Five Percent: Conserve Energy

Climate Change Is Important: Energy Conservation is the First Step

September 19, 2008

Save Electricity — Our 45% Reduction Saves $1,250/year (Updated)

Category: Household,Save Electricity,Tips – Tom Harrison – 12:46 pm

If you want to save electricity and reduce your electricity bill, follow a few simple tips, make a few inexpensive changes, and you could cut your electrical usage by 40% or more, as my family has. It’s not hard, and it’s worth it!

We will save about $1,250 per year on electricity than if we had not made these changes (assuming the next three months usage are the same as last year’s). That’s the good news.

The bad news? You have probably noticed your electricity rates rising. At the end of 2005, our total cost of electricity was 14.9 cents per kilowatt-hour (kWh). We’re now paying 20.7 cents. Over about four years, our electricity rates have increased about 40%.

Click To Enlarge

Click To Enlarge

In June, I made the same calculations and showed we saved 40%, and we have continued to improve since then, now running at 46% less. I have been tracking our electricity bill in a spreadsheet, and came up with a nice graph, which I have updated through September (click the graph to see a more readable version). Estimates for the rest of the year assume the same usage as in 2007 … maybe we’ll do a little better this year.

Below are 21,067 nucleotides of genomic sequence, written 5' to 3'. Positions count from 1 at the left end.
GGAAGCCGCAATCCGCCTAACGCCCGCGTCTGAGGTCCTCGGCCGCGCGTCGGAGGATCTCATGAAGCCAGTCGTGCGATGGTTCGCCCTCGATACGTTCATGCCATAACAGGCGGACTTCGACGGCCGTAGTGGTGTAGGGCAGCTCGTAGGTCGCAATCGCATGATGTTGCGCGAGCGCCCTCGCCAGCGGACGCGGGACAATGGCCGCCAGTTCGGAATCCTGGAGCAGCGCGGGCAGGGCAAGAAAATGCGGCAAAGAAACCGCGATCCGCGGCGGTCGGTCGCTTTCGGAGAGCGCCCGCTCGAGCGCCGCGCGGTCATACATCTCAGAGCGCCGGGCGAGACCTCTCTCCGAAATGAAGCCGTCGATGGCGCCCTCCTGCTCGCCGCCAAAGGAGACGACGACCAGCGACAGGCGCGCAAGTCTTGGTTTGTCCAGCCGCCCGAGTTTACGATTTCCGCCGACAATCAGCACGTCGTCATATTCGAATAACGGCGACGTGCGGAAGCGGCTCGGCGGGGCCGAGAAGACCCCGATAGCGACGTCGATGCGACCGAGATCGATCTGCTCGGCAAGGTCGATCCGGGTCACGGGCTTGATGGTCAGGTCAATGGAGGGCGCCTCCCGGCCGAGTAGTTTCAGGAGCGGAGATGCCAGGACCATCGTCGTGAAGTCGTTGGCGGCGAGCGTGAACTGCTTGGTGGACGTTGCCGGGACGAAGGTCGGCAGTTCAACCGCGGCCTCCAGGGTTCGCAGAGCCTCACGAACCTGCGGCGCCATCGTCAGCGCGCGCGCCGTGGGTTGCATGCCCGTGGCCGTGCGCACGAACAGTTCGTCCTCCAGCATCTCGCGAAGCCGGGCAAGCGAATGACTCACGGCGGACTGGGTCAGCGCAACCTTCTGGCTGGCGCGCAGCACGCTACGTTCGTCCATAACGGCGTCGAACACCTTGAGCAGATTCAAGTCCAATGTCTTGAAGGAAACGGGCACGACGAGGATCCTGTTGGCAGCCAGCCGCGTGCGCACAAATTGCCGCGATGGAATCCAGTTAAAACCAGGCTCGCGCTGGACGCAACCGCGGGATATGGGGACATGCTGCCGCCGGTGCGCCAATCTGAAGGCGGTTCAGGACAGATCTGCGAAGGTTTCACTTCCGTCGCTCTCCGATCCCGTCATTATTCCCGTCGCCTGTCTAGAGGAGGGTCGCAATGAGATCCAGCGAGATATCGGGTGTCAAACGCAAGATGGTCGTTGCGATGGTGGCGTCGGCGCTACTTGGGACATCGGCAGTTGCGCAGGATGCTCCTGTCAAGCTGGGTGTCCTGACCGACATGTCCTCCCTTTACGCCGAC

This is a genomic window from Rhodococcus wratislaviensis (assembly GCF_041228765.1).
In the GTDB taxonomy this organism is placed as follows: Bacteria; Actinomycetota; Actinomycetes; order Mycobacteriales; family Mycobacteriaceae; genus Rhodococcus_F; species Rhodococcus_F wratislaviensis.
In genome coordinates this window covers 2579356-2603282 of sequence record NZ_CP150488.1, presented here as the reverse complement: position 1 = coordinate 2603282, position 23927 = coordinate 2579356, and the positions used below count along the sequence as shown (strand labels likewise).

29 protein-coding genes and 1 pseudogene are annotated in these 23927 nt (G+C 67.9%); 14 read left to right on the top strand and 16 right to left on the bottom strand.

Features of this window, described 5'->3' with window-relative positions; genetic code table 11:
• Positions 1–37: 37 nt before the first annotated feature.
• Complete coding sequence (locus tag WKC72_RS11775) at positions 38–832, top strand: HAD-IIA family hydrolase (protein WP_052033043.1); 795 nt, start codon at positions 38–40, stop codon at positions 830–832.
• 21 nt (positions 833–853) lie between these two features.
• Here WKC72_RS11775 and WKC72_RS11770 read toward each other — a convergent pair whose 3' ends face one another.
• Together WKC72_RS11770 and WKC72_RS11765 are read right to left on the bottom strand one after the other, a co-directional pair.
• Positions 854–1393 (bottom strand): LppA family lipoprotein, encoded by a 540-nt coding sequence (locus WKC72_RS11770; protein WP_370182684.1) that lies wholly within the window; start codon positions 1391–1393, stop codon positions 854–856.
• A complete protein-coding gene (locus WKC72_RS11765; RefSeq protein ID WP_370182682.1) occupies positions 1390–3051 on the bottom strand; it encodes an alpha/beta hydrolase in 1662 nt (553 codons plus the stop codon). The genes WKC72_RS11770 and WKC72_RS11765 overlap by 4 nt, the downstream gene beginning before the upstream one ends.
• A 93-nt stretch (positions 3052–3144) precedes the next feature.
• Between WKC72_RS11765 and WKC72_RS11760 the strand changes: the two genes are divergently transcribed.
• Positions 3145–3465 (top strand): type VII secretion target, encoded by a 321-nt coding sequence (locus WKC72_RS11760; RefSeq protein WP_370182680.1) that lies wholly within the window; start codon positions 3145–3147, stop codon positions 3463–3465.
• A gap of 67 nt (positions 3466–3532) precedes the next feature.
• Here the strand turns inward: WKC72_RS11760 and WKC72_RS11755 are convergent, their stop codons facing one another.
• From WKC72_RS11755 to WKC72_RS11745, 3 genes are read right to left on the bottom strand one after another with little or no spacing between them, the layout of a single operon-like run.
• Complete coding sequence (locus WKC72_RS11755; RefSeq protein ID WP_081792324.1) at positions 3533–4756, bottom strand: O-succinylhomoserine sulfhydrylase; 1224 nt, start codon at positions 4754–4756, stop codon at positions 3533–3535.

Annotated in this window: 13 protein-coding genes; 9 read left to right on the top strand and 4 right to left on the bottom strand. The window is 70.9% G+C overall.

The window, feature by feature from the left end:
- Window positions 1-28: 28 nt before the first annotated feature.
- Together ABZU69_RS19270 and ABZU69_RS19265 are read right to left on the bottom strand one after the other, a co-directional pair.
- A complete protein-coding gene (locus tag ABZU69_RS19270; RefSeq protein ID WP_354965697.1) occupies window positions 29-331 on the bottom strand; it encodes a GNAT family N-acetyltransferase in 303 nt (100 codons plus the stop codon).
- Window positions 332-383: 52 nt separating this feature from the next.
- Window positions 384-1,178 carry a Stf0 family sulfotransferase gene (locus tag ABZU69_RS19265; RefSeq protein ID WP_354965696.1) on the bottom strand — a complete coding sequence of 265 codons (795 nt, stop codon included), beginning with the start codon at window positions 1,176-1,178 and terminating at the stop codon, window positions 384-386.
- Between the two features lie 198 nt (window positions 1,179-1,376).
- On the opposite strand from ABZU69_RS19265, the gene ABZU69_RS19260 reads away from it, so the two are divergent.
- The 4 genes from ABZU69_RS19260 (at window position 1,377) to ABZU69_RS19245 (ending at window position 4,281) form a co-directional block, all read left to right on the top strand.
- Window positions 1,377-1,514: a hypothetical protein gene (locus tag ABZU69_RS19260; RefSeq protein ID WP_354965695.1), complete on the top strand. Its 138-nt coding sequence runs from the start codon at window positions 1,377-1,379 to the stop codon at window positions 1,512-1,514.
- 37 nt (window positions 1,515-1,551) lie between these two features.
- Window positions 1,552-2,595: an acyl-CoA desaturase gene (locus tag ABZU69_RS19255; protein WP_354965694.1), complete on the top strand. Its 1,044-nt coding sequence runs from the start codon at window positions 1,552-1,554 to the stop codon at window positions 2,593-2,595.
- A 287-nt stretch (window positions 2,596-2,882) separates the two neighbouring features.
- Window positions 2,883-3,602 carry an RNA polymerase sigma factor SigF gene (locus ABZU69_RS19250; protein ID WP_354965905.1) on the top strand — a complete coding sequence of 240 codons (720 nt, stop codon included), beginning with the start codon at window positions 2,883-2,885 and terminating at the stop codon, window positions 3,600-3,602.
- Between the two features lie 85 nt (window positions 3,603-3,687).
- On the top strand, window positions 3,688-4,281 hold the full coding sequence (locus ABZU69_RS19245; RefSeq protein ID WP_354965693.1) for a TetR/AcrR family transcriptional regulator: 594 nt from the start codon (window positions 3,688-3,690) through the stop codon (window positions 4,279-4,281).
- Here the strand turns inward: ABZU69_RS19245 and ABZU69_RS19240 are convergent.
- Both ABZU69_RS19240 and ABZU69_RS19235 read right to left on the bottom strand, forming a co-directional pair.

Check the previous post to see a broader list of ways to save electricity that have worked for us. Since then, we have:

And as I reported last week, I think I can save more by replacing a computer file server with an Apple Time Machine. And I just ordered another 2 Smart-Strip power strips for my wife’s computer, and for our TV/Stereo system. Yes, some of these things cost money, but it’s only through making small changes, a few every so often, that we now pay about $100 a month less for our electricity. And none of them affect our lives negatively, in fact most make life simpler!